Colorectal cancer is the second most frequent neoplasm in both sexes. Patients associate Rectal Cancer with colostomies and the stigma that this entails. Until a few decades ago being diagnosed with rectal cancer was, according to its stage, a deadly prognosis and in the best case a mutilation for life. The more advanced the tumor was, the higher mortality rate it supposed. The new imaging techniques added to the screening protocols and other advances in the investigation of rectal disease have meant an increase in the earliest diagnoses and therefore subsidiary of surgical treatment with curative intent. The surgical intervention that until the middle of the last century supposed the only possible option was Abdominoperineal amputation. The psychological, physical and social impact of the colostomized patients is very high. The social taboo that stool supposes, as well as everything that has to do with the stoma, provokes the stigmatization suffered by the colostomized patients. In addition to the psychosocial consequences, these patients are also subsidiary of complications associated with stoma and surgical wound; obstructions due to stenosis, prolapses of the stoma, and hernias due to the perineal wound .
The possibility of eliminating the complications and stigmatization derived from the permanent stoma, as well as the notable drop in the quality of life reported by colostomized patients, led to the study and development of new interventions that could replace conventional treatment. In this context, Anterior Resection was presented as an alternative to Abdominoperineal Amputation. Even so, those tumors that were in the middle and distal third of the rectum were difficult to intervene until the arrival of new self-healing techniques and endoanal surgery. In this way, the Low Anterior Resection began to be an alternative to the permanent colostomy. Despite this, the invasion of sphincters or the levator ani muscle, as well as large tumors in the narrow pelvis or the compromise of the sphincter function remain absolute indications for Abdominoperineal Amputation . Despite this, the practice of Low Anterior Resection has notably increased in recent times. This intervention today accounts for most of the interventions performed with curative intent in rectal cancer .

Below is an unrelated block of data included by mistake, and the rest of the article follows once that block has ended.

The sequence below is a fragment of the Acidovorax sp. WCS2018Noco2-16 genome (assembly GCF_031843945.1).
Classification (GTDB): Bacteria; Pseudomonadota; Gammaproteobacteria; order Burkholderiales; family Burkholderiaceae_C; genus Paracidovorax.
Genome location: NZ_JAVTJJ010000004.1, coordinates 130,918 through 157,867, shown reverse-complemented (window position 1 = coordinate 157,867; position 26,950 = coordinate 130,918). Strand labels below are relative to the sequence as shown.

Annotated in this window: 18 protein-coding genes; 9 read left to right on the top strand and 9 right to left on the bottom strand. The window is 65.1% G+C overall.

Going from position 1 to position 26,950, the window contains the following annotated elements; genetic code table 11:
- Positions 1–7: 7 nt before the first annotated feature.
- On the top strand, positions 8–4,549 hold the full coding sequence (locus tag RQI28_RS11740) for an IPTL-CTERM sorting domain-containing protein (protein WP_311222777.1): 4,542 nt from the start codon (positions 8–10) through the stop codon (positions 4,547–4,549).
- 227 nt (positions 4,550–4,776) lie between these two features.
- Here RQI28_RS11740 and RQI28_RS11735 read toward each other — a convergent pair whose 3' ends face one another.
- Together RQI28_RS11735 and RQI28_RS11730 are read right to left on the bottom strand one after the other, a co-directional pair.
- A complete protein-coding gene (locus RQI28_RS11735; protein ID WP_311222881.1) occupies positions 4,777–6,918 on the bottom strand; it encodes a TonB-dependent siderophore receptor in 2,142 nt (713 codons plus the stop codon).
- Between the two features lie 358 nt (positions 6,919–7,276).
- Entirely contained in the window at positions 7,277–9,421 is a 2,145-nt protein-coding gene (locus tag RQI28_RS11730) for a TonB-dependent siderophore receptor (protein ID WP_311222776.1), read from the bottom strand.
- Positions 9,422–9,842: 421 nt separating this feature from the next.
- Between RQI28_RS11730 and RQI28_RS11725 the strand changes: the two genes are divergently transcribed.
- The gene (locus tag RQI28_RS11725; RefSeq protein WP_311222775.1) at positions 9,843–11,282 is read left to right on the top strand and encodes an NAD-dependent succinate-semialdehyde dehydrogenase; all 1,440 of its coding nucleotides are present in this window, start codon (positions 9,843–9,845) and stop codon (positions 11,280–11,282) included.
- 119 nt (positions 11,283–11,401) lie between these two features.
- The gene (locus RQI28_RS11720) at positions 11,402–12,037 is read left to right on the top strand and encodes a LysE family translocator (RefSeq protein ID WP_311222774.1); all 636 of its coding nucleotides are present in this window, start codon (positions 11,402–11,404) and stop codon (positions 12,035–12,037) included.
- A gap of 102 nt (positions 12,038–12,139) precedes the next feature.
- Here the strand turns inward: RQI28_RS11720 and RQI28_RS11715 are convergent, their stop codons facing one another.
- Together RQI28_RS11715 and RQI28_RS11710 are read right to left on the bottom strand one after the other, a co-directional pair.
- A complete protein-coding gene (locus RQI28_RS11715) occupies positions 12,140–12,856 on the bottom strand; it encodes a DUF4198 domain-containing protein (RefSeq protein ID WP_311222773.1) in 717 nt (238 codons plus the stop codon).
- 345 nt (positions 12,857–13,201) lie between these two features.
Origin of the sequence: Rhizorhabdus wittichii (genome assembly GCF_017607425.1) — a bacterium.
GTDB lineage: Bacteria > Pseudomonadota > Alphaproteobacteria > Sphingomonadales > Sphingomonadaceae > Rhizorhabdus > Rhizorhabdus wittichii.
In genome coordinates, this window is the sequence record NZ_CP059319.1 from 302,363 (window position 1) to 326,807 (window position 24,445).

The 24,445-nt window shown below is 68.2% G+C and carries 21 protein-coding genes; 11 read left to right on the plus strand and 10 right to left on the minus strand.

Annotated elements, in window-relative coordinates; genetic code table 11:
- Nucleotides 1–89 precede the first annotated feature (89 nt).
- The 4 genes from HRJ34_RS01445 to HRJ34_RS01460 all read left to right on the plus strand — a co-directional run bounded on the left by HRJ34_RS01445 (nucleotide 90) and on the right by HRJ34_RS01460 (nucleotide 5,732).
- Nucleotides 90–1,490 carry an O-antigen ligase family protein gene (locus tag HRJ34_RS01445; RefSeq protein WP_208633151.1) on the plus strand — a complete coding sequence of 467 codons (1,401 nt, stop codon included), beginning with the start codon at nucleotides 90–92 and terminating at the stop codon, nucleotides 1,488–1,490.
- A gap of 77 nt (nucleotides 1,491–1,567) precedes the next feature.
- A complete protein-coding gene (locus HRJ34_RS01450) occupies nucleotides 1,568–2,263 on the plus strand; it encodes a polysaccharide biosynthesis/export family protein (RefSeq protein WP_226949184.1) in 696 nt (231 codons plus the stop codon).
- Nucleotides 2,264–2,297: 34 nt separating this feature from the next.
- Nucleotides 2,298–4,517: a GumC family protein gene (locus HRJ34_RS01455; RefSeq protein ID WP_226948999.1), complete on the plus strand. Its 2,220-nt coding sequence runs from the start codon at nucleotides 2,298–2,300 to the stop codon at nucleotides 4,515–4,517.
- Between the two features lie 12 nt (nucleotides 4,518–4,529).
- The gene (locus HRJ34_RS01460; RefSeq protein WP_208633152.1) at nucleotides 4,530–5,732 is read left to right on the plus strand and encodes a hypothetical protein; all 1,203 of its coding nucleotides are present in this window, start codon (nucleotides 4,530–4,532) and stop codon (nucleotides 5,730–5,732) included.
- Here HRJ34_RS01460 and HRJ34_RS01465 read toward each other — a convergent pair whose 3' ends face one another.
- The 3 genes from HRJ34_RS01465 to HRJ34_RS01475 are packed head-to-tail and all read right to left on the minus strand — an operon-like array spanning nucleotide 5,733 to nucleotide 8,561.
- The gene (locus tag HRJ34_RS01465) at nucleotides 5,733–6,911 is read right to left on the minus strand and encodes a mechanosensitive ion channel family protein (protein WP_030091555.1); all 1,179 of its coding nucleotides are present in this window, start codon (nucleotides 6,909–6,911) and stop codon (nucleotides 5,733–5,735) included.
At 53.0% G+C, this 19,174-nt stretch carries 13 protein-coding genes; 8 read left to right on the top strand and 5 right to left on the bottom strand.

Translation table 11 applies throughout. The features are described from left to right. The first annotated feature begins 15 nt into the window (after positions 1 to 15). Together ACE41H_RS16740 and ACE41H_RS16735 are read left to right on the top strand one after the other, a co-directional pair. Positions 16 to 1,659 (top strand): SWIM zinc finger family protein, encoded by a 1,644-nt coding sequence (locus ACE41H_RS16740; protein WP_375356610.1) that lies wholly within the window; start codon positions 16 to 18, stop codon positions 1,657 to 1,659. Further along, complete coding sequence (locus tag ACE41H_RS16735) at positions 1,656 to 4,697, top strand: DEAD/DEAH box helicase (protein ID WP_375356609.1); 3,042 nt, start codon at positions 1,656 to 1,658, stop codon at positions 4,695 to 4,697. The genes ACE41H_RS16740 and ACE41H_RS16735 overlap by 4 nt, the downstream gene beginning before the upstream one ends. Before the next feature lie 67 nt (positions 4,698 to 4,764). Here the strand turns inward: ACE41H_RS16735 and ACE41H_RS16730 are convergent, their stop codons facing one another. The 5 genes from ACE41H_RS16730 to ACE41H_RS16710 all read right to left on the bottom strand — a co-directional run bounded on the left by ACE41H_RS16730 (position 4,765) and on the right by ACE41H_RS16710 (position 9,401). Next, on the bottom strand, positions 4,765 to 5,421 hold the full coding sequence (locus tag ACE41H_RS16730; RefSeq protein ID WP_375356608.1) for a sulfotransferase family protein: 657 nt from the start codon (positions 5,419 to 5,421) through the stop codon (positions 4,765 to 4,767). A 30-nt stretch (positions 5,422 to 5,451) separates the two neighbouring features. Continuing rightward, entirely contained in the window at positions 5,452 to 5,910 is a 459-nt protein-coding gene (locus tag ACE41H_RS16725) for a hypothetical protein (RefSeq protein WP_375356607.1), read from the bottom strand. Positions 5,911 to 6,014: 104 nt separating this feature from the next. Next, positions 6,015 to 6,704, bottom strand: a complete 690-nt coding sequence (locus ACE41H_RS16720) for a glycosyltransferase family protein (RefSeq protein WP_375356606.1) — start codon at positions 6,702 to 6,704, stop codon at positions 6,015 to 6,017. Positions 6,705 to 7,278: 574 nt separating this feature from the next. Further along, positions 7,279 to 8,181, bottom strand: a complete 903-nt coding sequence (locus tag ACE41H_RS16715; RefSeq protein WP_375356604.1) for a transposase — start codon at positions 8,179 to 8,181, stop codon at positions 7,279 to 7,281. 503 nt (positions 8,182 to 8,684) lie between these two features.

In the literature, the so-called Lower Anterior Resection Syndrome is mentioned, a set of symptoms and signs that present those patients undergoing rectal resection. It is remarkable that a specific symptomatology is so intimately related to the intervention, so that it receives the qualification of a specific syndrome. These symptoms appear to be related to nerve injury of the hypogastric plexus, which ultimately results in decreased anorectal sensitivity and incoordination of reflexes. The alteration of the inhibitory rectum- anal reflex can produce some of the symptoms related to this syndrome. Some of these alterations that make up the Syndrome of Low Anterior Resection are defecatory urgency, tenesmus, the significant increase in the number of stools and variable degrees of fecal incontinence.
The SRAB appears to be present in more than 60% of the patients who underwent rectal cancer using sphincter preservation techniques . Radiotherapy can damage the nerves of the my enteric plexus and produce a certain degree of fibrosis in the pelvic muscles [5-7]. This would explain that patients undergoing neoadjuvant treatments with chemoradiotherapy present greater continence difficulties and therefore their quality of life is affected. One of the effects of resection of the rectum and subsequent anastomosis is the increase in defecatory frequency and some degree of fecal incontinence. The suppression of a rectal ampulla implies the suppression of an anatomical structure destined to the retention of the feces, until reaching a certain volume and stimulating the defecation. The rectal ampulla and its anatomophysiology prevent us from expelling stools with a frequency much higher than what is physiologically accepted (from 1-3 bowel movements per day to 1 bowel movement every 3 days).